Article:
In memoriam: Douglas K. Lindner, professor emeritus of electrical and computer engineering
Douglas K. Lindner of Blacksburg, Virginia, passed away unexpectedly on Feb. 1, 2020. He was 67.
Upon Lindner's retirement from Virginia Tech in 2017, he was conferred the title of associate professor emeritus of electrical and computer engineering in the College of Engineering.
Lindner was born on Oct. 17, 1952, in Waverly, Iowa, the son of the late Sherwin and Shirley Lindner, and was raised on the family farm. There, he acquired his work ethic by helping with daily farm chores. He attended Waverly-Shell Rock High School, graduating in 1971. That fall, he began his academic career at Iowa State University, where he discovered a different life than the farm and developed many lifelong friendships.
Lindner received bachelor's degrees in mathematics and electrical engineering from Iowa State University and a master’s degree and Ph.D. in electrical engineering from the University of Illinois - Urbana/Champaign. Immediately after defending his Ph.D. in control theory in 1982, he became an electrical and computer engineering faculty member at Virginia Tech.
Lindner spent his entire professional career at Virginia Tech, where he had two “big families," the Department of Electrical and Computer Engineering and the contemplative practices and mindfulness communities in Blacksburg and beyond.
“I took the first course he taught, EE5704, Linear Systems Theory, and I am still occasionally referring to my class notes," said Dushan Boroyevich, University Distinguished Professor. "He was also my host when I interviewed for a visiting professor position in 1989 for my return to Blacksburg.”
During his tenure in the electrical and computer engineering department, Lindner was the principal or co-principal investigator on sponsored research awards exceeding $3.5 million to study control of dynamic structures and drive electronics for smart materials. He received many U.S. Navy American Society of Engineering Education Summer Research Program grants to pursue research in smart materials and was the recipient of a NASA-ASEE Summer Research Program for research in control of structures. He also participated in the Boeing - A.D. Welliver Summer Faculty Research Program.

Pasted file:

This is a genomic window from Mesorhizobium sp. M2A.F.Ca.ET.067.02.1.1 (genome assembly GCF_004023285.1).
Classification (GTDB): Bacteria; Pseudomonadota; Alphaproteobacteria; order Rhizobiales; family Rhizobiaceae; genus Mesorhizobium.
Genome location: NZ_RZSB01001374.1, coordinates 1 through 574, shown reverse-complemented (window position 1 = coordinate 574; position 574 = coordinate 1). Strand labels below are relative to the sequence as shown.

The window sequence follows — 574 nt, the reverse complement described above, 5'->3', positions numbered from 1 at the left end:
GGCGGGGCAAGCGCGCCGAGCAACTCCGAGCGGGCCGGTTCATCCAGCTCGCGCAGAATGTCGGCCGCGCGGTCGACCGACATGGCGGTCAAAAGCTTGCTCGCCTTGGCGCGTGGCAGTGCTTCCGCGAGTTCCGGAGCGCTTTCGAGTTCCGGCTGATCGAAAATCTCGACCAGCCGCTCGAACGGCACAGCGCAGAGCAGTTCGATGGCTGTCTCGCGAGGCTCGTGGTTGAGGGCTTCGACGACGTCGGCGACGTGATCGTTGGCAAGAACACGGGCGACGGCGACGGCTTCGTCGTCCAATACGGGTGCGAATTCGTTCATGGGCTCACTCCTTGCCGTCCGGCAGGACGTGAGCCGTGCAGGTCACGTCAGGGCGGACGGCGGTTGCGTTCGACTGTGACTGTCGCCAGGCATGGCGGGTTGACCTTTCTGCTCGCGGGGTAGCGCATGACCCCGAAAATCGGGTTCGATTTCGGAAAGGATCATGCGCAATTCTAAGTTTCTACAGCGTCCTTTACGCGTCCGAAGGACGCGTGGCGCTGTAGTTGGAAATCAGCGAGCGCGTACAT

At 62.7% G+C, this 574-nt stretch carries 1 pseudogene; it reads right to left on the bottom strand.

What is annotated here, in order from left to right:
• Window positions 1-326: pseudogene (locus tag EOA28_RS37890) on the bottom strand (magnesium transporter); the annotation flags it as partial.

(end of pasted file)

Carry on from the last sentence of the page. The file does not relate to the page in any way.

In the classroom, Lindner taught both undergraduate and graduate courses. He authored a leading textbook, "Introduction to Signals and Systems," that has been used to teach Virginia Tech electrical and computer engineering students for more than 15 years. He directed four doctoral degree students and more than a dozen master’s degree students to completion of their degrees and served on more than 100 master’s degree and doctoral degree committees, many of them in the Virginia Power Electronics Center and the Center for Power Electronics Systems.
Lindner was particularly interested in mindfulness meditation and contemplative practices as related to a rapidly changing technological society. He organized several conferences at Virginia Tech, including “Contemplative Practices for a Technological Society” in April 2013 and “Contemplative Practices for the 21st Century University” in March 2016.
During the 2013-14 academic year, he was honored with the prestigious Frederick P. Lenz Fellowship at Naropa University in Boulder, Colorado, to study humanistic engineering and contemplative practice. His later research interests included the development of ethics instruction for STEM, incorporating mindfulness. He practiced meditation and qigong.
A memorial service will be held Saturday, Feb. 15, 2020, at The German Club, 711 Southgate Drive, Blacksburg, Virginia from 10:00 a.m. to 12:00 p.m.
The original notice can be found here.
-Written by Greg Atkins